In my experience, comms people are generally bad at two things – measuring what they do and telling people how great they are. It’s not on purpose. We always have the best of intentions. You might even do it every now and then, a full evaluation of a plan or an article in the internal newsletter. But more often than not, we are running towards the next deadline or starting the next project while still working on the previous one. We know we should evaluate; we know we should sing from the rooftops about how awesome we are, but who has time for that.
That was me. I did it all the time when I was in house. Let’s be honest, I still do it now. I don’t remember the last time I stopped to look at how many people are reading my blogs or looking at my website.
Having worked across many government departments and with a lot of Executives in my current role as a consultant, I consistently hear some version of the following:
“We do stuff with the comms team, and then I never hear how it went. Then we get asked to do something else.”
“I don’t really know what they do. I don’t see anything about their work.”
For me, these are two connected issues. First, if we don’t evaluate, then we don’t have a story to tell. Second, if we don’t tell people about our outcomes, how will they even know the value of what we do.
Measurement and evaluation
I have written about this before. If communications is going to be valued and if it is going to be taken seriously as a profession, then we need to understand the outcomes, not just the outputs of our work.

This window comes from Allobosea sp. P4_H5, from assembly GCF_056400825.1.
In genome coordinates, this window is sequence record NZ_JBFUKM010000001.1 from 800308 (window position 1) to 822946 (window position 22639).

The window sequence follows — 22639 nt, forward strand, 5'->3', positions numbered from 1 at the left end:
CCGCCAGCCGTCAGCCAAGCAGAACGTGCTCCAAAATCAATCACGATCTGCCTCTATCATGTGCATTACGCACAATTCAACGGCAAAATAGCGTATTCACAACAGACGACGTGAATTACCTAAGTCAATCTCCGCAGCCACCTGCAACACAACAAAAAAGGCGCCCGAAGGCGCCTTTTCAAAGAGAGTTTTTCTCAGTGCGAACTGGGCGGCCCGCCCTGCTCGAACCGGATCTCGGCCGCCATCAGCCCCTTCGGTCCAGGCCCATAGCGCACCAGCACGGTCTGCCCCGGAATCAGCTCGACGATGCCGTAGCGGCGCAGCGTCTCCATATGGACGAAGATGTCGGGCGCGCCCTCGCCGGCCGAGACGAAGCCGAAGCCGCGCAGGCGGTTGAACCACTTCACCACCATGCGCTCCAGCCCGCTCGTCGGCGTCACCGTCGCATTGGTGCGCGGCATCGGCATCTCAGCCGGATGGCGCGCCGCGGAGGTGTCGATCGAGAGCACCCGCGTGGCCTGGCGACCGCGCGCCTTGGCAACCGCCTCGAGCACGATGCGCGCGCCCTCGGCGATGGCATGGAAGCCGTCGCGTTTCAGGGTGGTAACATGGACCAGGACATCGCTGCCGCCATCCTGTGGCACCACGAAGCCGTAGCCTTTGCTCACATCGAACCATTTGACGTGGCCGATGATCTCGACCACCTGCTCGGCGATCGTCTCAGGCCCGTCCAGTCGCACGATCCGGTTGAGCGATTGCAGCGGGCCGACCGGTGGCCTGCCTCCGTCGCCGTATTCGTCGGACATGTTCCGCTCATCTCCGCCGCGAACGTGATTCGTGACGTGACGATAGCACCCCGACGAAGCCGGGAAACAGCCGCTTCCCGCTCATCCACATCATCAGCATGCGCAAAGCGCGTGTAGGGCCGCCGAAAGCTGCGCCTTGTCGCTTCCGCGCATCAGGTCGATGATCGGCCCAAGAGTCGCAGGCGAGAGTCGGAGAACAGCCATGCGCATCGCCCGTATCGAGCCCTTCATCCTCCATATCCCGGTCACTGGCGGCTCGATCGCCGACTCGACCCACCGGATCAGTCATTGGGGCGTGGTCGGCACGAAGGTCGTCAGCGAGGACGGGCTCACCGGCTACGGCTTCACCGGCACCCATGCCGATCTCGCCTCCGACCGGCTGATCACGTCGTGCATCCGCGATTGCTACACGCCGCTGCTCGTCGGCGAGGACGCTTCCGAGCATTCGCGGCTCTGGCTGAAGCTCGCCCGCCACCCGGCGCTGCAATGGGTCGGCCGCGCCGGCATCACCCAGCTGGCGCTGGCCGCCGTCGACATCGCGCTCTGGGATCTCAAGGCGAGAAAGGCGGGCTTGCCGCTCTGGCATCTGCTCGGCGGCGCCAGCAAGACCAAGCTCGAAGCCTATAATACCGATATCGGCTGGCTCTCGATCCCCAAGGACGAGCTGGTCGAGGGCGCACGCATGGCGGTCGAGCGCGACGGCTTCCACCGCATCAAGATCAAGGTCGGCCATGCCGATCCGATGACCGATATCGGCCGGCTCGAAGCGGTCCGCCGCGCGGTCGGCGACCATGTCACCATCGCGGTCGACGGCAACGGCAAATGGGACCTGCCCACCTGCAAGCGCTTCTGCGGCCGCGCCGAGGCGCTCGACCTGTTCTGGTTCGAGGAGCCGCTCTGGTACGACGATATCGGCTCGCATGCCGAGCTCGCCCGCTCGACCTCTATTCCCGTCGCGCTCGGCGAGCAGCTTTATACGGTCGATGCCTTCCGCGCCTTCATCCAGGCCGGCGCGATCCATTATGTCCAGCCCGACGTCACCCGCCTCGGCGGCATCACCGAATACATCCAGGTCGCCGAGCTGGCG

Output are the things you do – a media release, a social media post, a new webpage – it is a count of things. We put out two media release, seven Facebook posts and a newsletter. What this doesn’t tell you is the value or impact for your organisation. Think of it like saying, I carried three bricks, what it doesn’t show is that you built a house.
On the other hand, an outcome is the behaviour changes, level of awareness, and overall performance or achievement because of the communications outputs. It is the impact.
I know it feels like you don’t have time, but this is part of the service that you provide. It is not an added extra. Knowing what works and what didn’t and where your energy is best spent is part of your job.
Reporting to the business
Once you know the outcomes, you need to tell people, show people, that the time you asked them to give being in a video, clearing a media release or developing a communications plan was worth it.
They will only know it’s worth it if you tell them. Even if you didn’t get the uptake you wanted, the front page news story, the engagement you expected – share what you learnt and what you would do differently next time.
Some of the best comms teams I know struggle with this. We don’t prioritise measuring, evaluating and sharing what we do.
Let me tell you, what I know is your organisation will not value the work you do unless you tell them what it is you are doing and the outcomes of your work.
How you report up will look different in every organisation. It may be a report to the Board or CEO. It could be a briefing to the leadership team once a quarter. A report to your client. It could be ensuring your boss has talking points for their one-on-one. Or as simple as an email to your SME.
You need to get the data, facts and stories into the hands of the right people in your organisation.
Communications teams often wonder why no one understands what they do, the work that goes into it or how great they are. It’s because we are the worst about communicating about ourselves!
You may feel like you don’t have time, that there isn’t the capacity in the team but let me tell you, it’s a necessary evil. If you don’t start doing it, you will lose goodwill, respect and potentially budget because there is a perception you “don’t do anything” instead, it’s just because you don’t tell anyone what you do.
PS. If you want to read more about measurement and evaluation you can’t go past the International Association for Measurement and Evaluation of Communications (AEMC) interactive framework.